Another coal hole, another snail fail

Are national parks the things we have when we can’t find anything else to do with them? The Denniston mining proposal is like the Schedule 4 mining proposal, with bonus snails

The Denniston plateau, which is near Mount Augustus, has its own population of threatened giant snails.

Denniston is not a national park. It is not in Schedule 4. It is conservation land, that should have been part of a national park, the Kahurangi National Park. That status was withheld, because of the coal beneath.

My colleague Debs Martin blogs on Denniston here: its "irreplaceable" conservation values, the snails (Powelliphanta patrickensis, cousin to Powelliphanta augusta), and Forest & Bird’s exchanges with the parties to date -- DOC, and the mining applicant.

Its conservation values are those of Schedule 4, according to Forest & Bird.

Bathurst Resources (Buller Coal) wants to open-cast mine 200 hectares of the plateau, for 6.1 million tonnes of coal. New Zealand’s total production of coal in 2010 was 4.6 million tonnes; at the proposed rate of extraction this mine could lift coal production by somewhere between 43% and 63%, depending whose stats you use, and how fast it comes out of the ground. Bathurst has mining permits for an additional 50-80 million tonnes from the plateau; it wants to build a processing plant on the economic assumption that this coal would be extracted. In short, a lot of coal.

It would not only destroy the conservation values of the plateau, it would raise New Zealand’s emissions profile, and the climate’s burden, itself a conservation challenge.

Because this is conservation land, the applicants will need both resource consent, and access agreement by the land owner, DOC.

The Resource Management Act does not let the decision-maker take full account of climate change; though Denniston submitter Jeanette Fitzsimons argued that it should.

The government, on abandoning Schedule 4, signalled implicitly and explicitly that the remainder of DOC land was now more likely to be mined; whether that would be consistent with the terms of the Conservation Act in this instance has yet to be determined.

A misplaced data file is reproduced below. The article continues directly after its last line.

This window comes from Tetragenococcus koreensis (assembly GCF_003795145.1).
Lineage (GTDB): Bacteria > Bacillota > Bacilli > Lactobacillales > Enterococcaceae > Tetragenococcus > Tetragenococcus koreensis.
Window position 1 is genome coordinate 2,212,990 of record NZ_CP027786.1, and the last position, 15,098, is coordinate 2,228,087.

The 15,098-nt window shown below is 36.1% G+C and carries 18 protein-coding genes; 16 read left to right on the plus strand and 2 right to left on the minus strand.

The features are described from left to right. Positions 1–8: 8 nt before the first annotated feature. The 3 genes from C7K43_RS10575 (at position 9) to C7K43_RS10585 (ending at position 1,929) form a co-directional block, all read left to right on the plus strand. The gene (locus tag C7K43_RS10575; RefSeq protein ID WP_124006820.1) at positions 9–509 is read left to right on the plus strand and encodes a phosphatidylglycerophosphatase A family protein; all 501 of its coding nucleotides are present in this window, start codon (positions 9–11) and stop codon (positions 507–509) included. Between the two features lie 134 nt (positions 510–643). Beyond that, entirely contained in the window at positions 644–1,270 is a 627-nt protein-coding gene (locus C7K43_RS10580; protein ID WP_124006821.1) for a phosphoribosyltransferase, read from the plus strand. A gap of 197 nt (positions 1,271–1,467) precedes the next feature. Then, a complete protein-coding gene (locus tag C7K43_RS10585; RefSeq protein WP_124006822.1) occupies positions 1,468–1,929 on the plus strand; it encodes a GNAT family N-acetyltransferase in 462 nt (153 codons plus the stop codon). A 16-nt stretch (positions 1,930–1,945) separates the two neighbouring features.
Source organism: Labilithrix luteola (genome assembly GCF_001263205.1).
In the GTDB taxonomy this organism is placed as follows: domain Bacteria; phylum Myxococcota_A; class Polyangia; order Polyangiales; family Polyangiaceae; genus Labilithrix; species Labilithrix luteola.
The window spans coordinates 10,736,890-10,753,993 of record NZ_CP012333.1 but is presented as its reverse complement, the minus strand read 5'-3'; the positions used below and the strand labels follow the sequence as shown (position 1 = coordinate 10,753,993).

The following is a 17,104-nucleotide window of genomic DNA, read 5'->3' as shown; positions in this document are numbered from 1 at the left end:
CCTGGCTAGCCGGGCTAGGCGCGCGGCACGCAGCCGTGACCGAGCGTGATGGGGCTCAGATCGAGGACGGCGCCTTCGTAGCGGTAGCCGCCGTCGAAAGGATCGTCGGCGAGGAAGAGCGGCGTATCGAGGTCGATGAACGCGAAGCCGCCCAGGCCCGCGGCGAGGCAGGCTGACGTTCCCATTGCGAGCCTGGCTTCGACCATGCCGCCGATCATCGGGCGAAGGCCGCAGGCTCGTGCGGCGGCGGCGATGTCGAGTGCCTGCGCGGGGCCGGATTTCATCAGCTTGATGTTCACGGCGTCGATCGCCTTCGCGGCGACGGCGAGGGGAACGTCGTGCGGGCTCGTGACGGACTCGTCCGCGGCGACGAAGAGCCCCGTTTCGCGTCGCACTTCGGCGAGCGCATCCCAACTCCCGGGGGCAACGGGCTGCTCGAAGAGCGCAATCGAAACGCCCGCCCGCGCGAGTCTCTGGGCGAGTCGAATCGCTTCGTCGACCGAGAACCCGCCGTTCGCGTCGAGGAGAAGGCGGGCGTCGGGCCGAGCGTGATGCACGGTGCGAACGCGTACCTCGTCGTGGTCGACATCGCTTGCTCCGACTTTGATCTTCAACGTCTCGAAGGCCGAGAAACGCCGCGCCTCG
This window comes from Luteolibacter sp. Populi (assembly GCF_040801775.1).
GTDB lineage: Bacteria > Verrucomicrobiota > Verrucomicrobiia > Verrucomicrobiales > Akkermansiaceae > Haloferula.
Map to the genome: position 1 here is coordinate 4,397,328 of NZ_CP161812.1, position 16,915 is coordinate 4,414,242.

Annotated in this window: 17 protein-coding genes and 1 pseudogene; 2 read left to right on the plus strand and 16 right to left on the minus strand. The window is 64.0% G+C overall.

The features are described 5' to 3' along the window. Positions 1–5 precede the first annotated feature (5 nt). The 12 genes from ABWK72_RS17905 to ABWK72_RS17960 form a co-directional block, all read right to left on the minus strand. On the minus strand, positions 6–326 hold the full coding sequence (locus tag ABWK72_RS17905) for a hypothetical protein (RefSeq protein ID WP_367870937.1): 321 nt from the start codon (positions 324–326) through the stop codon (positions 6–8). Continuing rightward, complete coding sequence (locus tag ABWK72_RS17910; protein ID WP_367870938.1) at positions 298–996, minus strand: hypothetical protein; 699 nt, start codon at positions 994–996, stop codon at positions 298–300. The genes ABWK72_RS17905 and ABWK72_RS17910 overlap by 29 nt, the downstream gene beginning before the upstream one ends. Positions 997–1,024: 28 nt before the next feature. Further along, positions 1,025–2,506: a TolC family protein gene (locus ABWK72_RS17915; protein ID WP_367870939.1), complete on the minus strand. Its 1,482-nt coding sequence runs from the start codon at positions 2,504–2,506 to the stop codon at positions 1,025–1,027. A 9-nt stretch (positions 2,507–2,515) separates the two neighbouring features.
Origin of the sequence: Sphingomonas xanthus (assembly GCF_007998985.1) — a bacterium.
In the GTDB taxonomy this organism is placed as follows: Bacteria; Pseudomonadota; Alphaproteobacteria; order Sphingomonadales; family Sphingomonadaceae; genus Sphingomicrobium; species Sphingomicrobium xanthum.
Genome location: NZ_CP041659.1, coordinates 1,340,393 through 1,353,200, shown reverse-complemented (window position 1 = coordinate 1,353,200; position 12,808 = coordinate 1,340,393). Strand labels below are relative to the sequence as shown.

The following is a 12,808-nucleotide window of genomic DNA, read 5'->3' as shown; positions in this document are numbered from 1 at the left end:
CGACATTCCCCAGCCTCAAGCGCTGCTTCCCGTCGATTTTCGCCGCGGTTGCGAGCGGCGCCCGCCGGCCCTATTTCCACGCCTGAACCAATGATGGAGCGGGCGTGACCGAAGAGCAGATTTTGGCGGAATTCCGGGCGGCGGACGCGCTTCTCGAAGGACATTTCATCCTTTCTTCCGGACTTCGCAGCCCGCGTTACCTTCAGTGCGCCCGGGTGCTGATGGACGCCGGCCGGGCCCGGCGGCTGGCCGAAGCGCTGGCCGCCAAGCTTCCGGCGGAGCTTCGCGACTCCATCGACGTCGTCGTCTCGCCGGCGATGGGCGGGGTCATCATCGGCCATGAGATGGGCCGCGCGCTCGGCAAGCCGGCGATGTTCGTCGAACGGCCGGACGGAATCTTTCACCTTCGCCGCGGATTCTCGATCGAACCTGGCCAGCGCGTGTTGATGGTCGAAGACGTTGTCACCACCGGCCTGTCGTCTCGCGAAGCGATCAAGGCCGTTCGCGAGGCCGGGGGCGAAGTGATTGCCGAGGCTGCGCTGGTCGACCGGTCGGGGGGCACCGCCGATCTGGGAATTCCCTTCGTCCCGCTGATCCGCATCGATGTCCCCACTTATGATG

Just up the road from Denniston is the Mokihinui river gorge, where Meridian Energy is pursuing its Mokihinui hydro proposal. The Mokihinui river gorge is conservation land too, stewardship land. DOC has declined access to it.

Stewardship land was supposed to be, according to the former Minister who created it, a “statutory holding pen”, where land that had not been classified prior to the1987 establishment of the conservation estate would be held, and eventually dealt with. It has been waiting 25 years.

Failure to classify these pieces of land in accordance with their conservation values is not only a failure to treat like alike. The resulting need to defend them, by battling it out in the Environment Court, is economically dumb. Next year, the Mokihinui applicants and appellants (NGOs including Forest & Bird, and DOC) will spend four months on appeal in the Environment Court, where Meridian has marshalled somewhere between 50 and 60 experts.

Last year, a petition of Quentin Duthie et al asked Parliament to consider inclusion of further areas in Schedule 4: World Heritage areas, ecological areas, national reserves, and perhaps, marine mammal sanctuaries. Part of the Te Wahipounamu South Westland World Heritage Area presently falls outside Schedule 4.